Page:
Why the 7D doesn't look so cinematic as the 5D? at DVinfo.net

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Canon EOS Crop Sensor for HD
APS-C sensor cameras including the 80D, 70D, 7D Mk. II, 7D, EOS M and Rebel models for HD video recording.


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Old November 10th, 2009, 05:42 PM   #1
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Why the 7D doesn't look so cinematic as the 5D?

Hi all,

I hope I'm wrong and someone says "it's just the settings" but I've seen quite a lot of different 7D videos and comparing the image and motion feeling with the 5D it doesn't look the same at all. Most 5D videos have that ultra-clean digital cinema feeling... but they still look totally different from any other prosumer and professional camcorder I've ever seen. The 7D on the other side, even shooting manual 24p, looks closer to video (even more noticeable when shooting using artificial light) and I can't understand why. It's suposed to be the same kind of CMOS just scaled down, the lenses are the same and the hardware and software are just adapted from the 5D.

What do you think?
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Old November 10th, 2009, 05:52 PM   #2
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Perhaps you are noticing the difference in image quality between a full frame and an APS-C sensor.
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Old November 10th, 2009, 06:16 PM   #3
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I think one reason you see better footage from the 5D II is that it's been out for a while and people have been using it in professional situations. The 7D has only been out for what, a month?

I've heard from people who own both that the image quality is nearly identical between the two, with the 7D possibly pulling into the lead because aliasing/moire is less of an issue.
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Old November 10th, 2009, 06:39 PM   #4
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I personally think it depending on lens, framing and editing.
And the biggest factor is "what is your definition of being cinematic?"
Simply shooting with 5D makes things "cinematic" or shooting with 7D makes "video" looks.
I shot a wedding with 17-135mm f3.5 and 28mm f 1.8 lens.
28mm gives a lot more shallow dof, so does it make it more cinematic?
My opinion is "yes, it did". Would shooting with 5D do the same thing?
I haven't shot with 5D yet, but I would say "yes".
There are simply too many people shooting with 7D and post and claim "hey, i shot this with 7D. pretty cinematic, huh?" attitude.
Again, it's purely my personal opinion and hoping to hear other people's thoughts on this.

JJ
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Old November 28th, 2009, 06:58 AM   #5
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Yes, the cmos is in fact smaller and the way you shoot has a lot to do with the cinematic feeling and the lens is also very very important, but besides all that, I'm talking about the actual "motion feeling" of the 7D compared to the 5D. There's something inherently progressive and (I hate using this word) "cinematic" with the 5D footage and no matter how many 7D clips I watch I can't see it.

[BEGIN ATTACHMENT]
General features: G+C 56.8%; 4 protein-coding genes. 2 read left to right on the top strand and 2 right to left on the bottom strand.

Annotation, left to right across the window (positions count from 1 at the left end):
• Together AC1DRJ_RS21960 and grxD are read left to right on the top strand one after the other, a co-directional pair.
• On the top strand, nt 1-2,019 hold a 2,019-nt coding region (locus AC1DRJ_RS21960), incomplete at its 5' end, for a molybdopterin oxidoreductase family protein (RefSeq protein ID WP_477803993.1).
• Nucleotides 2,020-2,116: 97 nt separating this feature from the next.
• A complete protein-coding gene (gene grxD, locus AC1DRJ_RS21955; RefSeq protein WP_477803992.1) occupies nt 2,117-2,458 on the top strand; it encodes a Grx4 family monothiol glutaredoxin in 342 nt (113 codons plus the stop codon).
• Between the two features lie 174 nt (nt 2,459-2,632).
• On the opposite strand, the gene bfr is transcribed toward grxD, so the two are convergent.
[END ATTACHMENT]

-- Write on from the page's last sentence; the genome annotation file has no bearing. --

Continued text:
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Old November 28th, 2009, 08:39 AM   #6
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I don't have either but one difference might be that with the same lenses, the 5D should have more bokeh than the 7D due to the larger imager size of the 5D. Is that what you are seeing?
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Old November 28th, 2009, 09:49 AM   #7
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hmmm, if anything I feel the opposite. The 5D MK2 records at 30fps, and the 7D records at 720/60, 1080p/29.97, or 180p/23.976.

To me 30fps is more "video" like, and 23.976 is more cinematic, or more representative of the kind of look I associate with a film camera in terms of motion blur and such.

I still shoot both cameras, because of the crop factor and I love the 16-35mm on the 5D.

I have been using the 7D for longer lens work, although that is certainly not mandatory. I have been taking advantage of the focal length multiplier. Since the 7D has that 1.6x multiplier, the 180mm L series macro is off the hook, effectively now a 288mm macro which means I can get the same level of magification as the 5D, but I don't have to get as close to the subject as I would with the 5D. For wildlife, this is important.

I've been shooting a ton of video of migratory birds, and then I bring out the heavy artillery. The Canon 500mm F4L prime, stick on a 1.4x series II extender and I am shooting at 1120mm ~f5.6. Dont even breathe near the camera at that focal length, but locked off the video is quite amazing.

So the 5D and 7D are complimentary cameras, I love having both.

One thing I disagree with is this need people have to shoot ultra flat or with some weird curve. I have achieved my best results by turning the sharpening down to 1, and the contrast all the way down. The colors look great, no tonal breaks, no weird flesh tones (you fix them in 8-bit post after you wacked them with a bad camera curve). An accurate white balance and adjusting some simple parameters in the Neutral Picture Style seem to work best for me.
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Old November 28th, 2009, 01:46 PM   #8
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Don't worry... I guess it's just me.

Cris, I know the 5D shoots 30 and the 7D shoots 23,97. That's exactly why I can't understand why to me the 7D looks more like video. And I can say it doesn't have ANYTHING to do with the DOF.
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Old November 28th, 2009, 02:18 PM   #9